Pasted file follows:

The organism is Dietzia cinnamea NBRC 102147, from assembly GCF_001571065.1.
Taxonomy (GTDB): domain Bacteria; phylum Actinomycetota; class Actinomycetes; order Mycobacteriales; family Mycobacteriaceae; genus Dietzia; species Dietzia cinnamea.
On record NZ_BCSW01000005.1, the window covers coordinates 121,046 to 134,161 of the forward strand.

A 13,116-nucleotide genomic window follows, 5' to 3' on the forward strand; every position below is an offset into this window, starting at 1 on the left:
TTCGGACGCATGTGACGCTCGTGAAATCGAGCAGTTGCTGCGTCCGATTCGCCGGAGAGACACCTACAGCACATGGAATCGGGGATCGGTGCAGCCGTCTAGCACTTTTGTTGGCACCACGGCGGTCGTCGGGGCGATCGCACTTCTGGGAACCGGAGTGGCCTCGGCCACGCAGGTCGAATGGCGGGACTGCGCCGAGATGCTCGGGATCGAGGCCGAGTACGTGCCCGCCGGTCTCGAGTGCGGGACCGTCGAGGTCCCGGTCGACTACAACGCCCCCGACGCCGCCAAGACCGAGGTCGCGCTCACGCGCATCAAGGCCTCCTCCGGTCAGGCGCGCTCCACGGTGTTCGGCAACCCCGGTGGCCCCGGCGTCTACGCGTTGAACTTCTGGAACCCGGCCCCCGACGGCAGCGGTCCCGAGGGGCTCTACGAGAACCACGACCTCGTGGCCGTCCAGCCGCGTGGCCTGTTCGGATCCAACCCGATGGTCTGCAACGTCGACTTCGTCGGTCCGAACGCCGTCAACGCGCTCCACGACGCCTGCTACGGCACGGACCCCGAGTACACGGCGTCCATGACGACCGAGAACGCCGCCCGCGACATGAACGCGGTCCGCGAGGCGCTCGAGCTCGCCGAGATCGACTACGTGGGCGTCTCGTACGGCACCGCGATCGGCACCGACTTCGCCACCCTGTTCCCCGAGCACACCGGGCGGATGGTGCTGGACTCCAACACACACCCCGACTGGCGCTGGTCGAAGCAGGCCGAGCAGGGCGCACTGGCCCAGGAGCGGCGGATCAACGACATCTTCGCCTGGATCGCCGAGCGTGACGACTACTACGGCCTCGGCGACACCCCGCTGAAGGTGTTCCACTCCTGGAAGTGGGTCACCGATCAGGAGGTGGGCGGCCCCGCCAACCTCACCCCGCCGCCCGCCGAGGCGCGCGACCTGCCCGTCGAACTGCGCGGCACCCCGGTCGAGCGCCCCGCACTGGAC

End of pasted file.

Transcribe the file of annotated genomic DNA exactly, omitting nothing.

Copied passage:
The organism is Dietzia cinnamea NBRC 102147, from assembly GCF_001571065.1.
Taxonomy (GTDB): domain Bacteria; phylum Actinomycetota; class Actinomycetes; order Mycobacteriales; family Mycobacteriaceae; genus Dietzia; species Dietzia cinnamea.
On record NZ_BCSW01000005.1, the window covers coordinates 121,046 to 134,161 of the forward strand.

A 13,116-nucleotide genomic window follows, 5' to 3' on the forward strand; every position below is an offset into this window, starting at 1 on the left:
TTCGGACGCATGTGACGCTCGTGAAATCGAGCAGTTGCTGCGTCCGATTCGCCGGAGAGACACCTACAGCACATGGAATCGGGGATCGGTGCAGCCGTCTAGCACTTTTGTTGGCACCACGGCGGTCGTCGGGGCGATCGCACTTCTGGGAACCGGAGTGGCCTCGGCCACGCAGGTCGAATGGCGGGACTGCGCCGAGATGCTCGGGATCGAGGCCGAGTACGTGCCCGCCGGTCTCGAGTGCGGGACCGTCGAGGTCCCGGTCGACTACAACGCCCCCGACGCCGCCAAGACCGAGGTCGCGCTCACGCGCATCAAGGCCTCCTCCGGTCAGGCGCGCTCCACGGTGTTCGGCAACCCCGGTGGCCCCGGCGTCTACGCGTTGAACTTCTGGAACCCGGCCCCCGACGGCAGCGGTCCCGAGGGGCTCTACGAGAACCACGACCTCGTGGCCGTCCAGCCGCGTGGCCTGTTCGGATCCAACCCGATGGTCTGCAACGTCGACTTCGTCGGTCCGAACGCCGTCAACGCGCTCCACGACGCCTGCTACGGCACGGACCCCGAGTACACGGCGTCCATGACGACCGAGAACGCCGCCCGCGACATGAACGCGGTCCGCGAGGCGCTCGAGCTCGCCGAGATCGACTACGTGGGCGTCTCGTACGGCACCGCGATCGGCACCGACTTCGCCACCCTGTTCCCCGAGCACACCGGGCGGATGGTGCTGGACTCCAACACACACCCCGACTGGCGCTGGTCGAAGCAGGCCGAGCAGGGCGCACTGGCCCAGGAGCGGCGGATCAACGACATCTTCGCCTGGATCGCCGAGCGTGACGACTACTACGGCCTCGGCGACACCCCGCTGAAGGTGTTCCACTCCTGGAAGTGGGTCACCGATCAGGAGGTGGGCGGCCCCGCCAACCTCACCCCGCCGCCCGCCGAGGCGCGCGACCTGCCCGTCGAACTGCGCGGCACCCCGGTCGAGCGCCCCGCACTGGAC